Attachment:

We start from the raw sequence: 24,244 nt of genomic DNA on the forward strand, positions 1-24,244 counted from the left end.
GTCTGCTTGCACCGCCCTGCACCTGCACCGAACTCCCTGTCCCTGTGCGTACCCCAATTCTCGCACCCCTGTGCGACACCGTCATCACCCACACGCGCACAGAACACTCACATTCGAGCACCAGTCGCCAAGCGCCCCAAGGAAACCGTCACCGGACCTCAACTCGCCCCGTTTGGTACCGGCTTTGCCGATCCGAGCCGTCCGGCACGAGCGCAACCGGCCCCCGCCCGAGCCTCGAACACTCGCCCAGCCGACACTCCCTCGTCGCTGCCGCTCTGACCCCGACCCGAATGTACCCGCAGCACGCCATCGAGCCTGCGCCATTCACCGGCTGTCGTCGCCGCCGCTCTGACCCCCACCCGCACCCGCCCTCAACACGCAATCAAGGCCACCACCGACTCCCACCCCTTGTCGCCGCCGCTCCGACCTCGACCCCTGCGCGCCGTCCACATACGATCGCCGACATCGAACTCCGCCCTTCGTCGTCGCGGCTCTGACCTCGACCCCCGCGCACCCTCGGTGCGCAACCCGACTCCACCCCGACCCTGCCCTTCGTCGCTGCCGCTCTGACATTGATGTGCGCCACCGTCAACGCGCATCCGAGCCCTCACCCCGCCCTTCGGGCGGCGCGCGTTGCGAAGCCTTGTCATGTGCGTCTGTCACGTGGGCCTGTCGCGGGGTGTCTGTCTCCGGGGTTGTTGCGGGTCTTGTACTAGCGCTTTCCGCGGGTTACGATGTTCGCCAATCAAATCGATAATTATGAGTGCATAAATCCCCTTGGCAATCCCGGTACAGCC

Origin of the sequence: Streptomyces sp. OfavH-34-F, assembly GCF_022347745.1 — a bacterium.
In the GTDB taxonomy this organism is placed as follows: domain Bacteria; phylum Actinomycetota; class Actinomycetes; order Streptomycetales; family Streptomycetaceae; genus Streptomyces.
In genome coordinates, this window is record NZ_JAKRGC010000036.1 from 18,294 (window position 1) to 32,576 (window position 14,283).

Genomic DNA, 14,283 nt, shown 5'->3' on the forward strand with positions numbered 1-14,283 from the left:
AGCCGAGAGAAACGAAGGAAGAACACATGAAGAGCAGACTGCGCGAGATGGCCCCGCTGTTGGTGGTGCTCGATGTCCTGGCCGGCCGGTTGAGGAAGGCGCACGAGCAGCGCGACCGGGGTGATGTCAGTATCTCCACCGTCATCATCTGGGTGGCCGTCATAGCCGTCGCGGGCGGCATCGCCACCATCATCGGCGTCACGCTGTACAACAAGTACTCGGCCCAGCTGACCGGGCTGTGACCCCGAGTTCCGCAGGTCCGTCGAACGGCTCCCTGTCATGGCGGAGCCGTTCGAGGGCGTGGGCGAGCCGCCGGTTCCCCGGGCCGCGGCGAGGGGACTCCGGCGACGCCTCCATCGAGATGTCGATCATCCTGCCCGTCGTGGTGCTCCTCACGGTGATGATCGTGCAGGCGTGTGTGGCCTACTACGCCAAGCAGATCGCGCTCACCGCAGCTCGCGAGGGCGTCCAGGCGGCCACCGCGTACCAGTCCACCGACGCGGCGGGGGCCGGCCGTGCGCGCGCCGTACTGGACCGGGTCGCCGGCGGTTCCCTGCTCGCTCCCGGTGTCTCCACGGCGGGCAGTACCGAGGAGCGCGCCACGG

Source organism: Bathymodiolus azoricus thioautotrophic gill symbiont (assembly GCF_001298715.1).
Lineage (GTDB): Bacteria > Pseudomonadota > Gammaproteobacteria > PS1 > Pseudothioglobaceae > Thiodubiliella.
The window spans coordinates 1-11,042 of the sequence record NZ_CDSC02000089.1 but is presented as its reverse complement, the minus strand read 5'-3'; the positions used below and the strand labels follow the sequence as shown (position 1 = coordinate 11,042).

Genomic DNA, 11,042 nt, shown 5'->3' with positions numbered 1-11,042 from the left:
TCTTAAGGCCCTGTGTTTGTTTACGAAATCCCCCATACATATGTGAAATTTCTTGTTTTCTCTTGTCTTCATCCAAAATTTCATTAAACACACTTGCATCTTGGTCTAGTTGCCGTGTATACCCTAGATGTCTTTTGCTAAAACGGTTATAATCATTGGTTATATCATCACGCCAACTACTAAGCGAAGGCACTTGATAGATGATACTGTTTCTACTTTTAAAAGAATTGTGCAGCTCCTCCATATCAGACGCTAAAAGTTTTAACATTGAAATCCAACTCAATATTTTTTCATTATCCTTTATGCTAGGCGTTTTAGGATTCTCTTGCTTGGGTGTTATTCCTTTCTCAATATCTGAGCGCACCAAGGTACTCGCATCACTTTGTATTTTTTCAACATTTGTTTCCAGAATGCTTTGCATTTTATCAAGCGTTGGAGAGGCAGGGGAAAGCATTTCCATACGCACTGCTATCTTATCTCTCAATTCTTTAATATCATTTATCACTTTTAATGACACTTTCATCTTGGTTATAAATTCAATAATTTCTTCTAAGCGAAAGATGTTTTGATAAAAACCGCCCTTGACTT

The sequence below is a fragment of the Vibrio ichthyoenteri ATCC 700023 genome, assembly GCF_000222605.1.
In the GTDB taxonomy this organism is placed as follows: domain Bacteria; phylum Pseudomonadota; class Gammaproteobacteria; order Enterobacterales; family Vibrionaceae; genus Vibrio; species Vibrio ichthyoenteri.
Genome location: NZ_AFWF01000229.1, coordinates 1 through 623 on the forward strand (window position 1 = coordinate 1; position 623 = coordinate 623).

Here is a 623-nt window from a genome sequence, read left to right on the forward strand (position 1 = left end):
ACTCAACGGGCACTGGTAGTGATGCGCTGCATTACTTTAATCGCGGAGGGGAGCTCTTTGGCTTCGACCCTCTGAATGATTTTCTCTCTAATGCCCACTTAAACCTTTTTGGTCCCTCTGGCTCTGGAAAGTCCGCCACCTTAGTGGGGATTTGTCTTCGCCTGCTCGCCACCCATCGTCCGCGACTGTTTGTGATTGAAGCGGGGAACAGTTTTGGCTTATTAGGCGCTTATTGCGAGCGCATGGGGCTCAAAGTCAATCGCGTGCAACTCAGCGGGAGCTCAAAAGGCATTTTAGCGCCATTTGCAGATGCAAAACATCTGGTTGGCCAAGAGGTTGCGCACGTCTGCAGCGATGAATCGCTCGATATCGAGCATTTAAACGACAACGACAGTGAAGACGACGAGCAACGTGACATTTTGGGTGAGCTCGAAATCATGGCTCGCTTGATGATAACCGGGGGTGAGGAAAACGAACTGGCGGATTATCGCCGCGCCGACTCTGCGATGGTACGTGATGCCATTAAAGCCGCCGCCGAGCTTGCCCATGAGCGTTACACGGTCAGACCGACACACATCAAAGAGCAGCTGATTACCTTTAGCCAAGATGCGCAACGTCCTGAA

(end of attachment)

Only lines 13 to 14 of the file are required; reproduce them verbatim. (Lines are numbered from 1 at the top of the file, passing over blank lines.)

The sequence below is a fragment of the Vibrio ichthyoenteri ATCC 700023 genome, assembly GCF_000222605.1.
In the GTDB taxonomy this organism is placed as follows: domain Bacteria; phylum Pseudomonadota; class Gammaproteobacteria; order Enterobacterales; family Vibrionaceae; genus Vibrio; species Vibrio ichthyoenteri.